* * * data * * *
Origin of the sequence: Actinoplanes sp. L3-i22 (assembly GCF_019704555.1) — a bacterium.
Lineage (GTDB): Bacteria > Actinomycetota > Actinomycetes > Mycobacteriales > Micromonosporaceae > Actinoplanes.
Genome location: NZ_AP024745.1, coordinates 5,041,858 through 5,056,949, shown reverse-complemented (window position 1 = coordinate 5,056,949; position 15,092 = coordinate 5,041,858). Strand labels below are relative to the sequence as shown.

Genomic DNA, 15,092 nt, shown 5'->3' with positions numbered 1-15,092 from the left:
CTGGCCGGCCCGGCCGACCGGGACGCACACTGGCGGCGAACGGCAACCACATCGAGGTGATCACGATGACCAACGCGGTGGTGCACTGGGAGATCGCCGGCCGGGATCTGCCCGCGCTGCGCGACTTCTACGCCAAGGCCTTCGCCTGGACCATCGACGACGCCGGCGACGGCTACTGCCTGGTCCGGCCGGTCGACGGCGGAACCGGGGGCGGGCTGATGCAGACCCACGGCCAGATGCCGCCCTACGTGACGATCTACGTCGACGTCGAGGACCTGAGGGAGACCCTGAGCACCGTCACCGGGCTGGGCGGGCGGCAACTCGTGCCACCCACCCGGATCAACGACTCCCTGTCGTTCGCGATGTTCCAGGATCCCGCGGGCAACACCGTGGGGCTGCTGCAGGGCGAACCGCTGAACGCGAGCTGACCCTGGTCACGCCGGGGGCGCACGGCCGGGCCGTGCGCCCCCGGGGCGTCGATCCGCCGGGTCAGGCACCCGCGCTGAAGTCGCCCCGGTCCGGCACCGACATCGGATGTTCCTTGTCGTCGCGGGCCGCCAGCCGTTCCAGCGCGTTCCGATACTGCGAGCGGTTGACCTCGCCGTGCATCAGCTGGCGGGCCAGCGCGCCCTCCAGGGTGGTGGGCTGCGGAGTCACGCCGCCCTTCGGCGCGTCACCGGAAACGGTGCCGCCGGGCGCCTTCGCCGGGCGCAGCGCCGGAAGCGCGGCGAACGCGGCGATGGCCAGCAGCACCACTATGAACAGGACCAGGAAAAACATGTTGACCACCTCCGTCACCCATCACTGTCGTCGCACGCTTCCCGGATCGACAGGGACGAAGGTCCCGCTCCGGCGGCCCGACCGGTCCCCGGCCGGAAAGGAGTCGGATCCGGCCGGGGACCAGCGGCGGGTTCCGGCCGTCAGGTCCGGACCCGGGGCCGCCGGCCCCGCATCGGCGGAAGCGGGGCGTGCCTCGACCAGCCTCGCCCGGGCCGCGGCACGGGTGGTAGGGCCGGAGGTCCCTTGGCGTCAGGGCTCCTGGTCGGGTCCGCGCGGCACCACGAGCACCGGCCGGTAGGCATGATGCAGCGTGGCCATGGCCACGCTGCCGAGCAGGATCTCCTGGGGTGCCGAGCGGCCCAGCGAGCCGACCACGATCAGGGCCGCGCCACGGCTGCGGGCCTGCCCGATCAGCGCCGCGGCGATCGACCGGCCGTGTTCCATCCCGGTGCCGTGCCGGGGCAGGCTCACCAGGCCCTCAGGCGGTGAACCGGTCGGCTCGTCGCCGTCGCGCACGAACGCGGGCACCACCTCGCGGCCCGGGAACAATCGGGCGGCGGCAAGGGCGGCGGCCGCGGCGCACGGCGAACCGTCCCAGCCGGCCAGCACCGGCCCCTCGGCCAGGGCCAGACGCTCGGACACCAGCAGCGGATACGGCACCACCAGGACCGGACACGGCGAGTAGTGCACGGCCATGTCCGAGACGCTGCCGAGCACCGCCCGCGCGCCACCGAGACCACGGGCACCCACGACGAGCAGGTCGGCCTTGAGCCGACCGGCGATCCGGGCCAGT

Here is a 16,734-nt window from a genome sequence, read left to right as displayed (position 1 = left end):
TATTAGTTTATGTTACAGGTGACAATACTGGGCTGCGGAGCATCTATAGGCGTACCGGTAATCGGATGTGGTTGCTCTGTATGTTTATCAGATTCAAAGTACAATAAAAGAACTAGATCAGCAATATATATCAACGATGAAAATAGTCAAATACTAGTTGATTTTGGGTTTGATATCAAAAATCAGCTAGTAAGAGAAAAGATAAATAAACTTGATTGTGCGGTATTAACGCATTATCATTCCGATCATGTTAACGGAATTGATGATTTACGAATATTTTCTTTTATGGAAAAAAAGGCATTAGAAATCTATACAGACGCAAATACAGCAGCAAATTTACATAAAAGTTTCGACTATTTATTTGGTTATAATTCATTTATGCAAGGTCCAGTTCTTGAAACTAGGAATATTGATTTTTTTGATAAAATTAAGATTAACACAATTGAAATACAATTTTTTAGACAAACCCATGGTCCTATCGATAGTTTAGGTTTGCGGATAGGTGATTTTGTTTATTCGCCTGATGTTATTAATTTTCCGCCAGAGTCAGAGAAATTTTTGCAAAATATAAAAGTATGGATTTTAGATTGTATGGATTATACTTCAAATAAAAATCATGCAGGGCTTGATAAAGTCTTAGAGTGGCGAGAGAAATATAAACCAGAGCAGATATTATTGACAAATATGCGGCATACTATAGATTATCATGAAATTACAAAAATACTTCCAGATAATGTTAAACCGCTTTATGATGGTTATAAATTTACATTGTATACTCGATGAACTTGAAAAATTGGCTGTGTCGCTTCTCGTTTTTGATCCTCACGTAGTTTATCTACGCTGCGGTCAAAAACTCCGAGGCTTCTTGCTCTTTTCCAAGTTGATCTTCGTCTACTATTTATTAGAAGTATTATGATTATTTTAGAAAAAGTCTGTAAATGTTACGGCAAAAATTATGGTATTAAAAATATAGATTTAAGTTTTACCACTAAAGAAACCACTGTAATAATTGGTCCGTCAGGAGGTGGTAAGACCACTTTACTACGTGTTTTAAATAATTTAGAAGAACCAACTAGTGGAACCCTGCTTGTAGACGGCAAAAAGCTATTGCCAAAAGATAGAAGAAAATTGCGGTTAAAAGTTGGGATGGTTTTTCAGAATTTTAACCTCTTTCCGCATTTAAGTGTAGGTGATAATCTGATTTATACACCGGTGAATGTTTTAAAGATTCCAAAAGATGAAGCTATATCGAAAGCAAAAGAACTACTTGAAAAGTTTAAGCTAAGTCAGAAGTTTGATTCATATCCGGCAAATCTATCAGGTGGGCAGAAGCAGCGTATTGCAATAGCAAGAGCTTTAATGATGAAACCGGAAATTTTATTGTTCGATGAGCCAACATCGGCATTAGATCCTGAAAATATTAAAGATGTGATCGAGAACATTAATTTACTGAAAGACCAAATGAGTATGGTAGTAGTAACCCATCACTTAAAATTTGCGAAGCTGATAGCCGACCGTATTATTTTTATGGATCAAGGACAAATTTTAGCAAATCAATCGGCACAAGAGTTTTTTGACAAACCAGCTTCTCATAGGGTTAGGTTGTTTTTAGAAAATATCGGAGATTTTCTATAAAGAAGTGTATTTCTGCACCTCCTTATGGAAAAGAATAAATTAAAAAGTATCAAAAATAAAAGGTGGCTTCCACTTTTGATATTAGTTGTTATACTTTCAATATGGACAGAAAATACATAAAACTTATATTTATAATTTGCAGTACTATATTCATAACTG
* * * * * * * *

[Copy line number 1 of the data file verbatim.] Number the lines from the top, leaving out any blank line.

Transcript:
Origin of the sequence: Actinoplanes sp. L3-i22 (assembly GCF_019704555.1) — a bacterium.